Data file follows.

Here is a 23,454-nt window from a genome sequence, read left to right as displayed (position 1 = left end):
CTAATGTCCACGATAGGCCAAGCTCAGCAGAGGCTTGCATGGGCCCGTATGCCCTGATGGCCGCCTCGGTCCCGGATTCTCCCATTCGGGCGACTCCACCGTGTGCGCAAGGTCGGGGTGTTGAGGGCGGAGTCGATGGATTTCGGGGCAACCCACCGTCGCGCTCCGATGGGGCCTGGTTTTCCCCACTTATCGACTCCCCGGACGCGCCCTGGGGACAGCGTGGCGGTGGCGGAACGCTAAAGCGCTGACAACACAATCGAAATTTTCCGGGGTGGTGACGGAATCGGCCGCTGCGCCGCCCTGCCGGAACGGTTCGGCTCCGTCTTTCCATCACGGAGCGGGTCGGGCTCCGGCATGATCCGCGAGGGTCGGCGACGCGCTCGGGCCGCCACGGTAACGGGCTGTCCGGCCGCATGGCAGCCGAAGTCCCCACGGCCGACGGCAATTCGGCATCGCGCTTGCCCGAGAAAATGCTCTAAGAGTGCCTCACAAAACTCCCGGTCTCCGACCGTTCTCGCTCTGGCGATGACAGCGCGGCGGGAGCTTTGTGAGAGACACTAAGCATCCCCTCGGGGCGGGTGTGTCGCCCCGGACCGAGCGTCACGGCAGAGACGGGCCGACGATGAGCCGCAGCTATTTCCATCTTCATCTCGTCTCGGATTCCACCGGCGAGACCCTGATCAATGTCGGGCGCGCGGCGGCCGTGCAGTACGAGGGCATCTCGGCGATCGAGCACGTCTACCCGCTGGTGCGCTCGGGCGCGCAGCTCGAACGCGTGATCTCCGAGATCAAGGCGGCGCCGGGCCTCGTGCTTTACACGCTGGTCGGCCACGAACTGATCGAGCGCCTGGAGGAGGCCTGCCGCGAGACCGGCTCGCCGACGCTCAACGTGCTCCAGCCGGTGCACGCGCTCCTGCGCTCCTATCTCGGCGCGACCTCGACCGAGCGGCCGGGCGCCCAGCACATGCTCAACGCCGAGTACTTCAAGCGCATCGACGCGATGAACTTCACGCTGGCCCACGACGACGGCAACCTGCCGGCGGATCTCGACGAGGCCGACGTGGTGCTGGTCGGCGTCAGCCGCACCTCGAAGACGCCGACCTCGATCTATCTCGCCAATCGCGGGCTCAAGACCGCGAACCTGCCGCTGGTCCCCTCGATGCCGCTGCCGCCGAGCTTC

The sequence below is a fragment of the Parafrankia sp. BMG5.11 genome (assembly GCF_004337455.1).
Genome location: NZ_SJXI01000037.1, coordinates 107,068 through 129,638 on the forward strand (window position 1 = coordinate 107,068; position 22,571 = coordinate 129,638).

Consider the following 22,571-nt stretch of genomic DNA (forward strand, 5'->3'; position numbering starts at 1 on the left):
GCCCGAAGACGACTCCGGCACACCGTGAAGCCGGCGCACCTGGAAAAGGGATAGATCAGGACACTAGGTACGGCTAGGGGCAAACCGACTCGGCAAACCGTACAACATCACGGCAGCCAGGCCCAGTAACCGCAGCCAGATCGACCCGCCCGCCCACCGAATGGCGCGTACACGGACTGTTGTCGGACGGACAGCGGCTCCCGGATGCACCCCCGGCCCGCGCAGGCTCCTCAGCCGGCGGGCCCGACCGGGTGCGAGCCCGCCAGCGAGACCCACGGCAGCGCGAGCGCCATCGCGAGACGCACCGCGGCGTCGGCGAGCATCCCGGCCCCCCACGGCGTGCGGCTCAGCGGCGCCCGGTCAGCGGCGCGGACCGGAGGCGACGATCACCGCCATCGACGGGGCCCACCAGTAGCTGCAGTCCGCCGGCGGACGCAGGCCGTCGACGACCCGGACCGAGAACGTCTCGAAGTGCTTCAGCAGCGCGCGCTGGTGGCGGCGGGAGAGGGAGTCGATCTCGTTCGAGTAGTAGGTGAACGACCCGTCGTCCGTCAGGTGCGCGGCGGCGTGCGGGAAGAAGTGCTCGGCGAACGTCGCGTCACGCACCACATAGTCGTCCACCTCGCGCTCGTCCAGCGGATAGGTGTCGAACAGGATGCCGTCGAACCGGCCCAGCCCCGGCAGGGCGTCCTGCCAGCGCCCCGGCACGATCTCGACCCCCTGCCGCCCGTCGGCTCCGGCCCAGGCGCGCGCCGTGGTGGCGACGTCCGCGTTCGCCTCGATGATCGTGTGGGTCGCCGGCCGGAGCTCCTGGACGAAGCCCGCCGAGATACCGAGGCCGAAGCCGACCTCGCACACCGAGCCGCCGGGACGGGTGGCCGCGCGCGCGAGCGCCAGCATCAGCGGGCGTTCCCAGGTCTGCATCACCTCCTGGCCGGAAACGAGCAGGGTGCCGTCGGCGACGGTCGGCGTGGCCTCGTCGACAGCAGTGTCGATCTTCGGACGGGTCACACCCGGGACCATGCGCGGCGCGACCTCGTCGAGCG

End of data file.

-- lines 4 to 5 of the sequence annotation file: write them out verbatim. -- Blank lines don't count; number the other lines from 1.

Genome location: NZ_SJXI01000037.1, coordinates 107,068 through 129,638 on the forward strand (window position 1 = coordinate 107,068; position 22,571 = coordinate 129,638).

Consider the following 22,571-nt stretch of genomic DNA (forward strand, 5'->3'; position numbering starts at 1 on the left):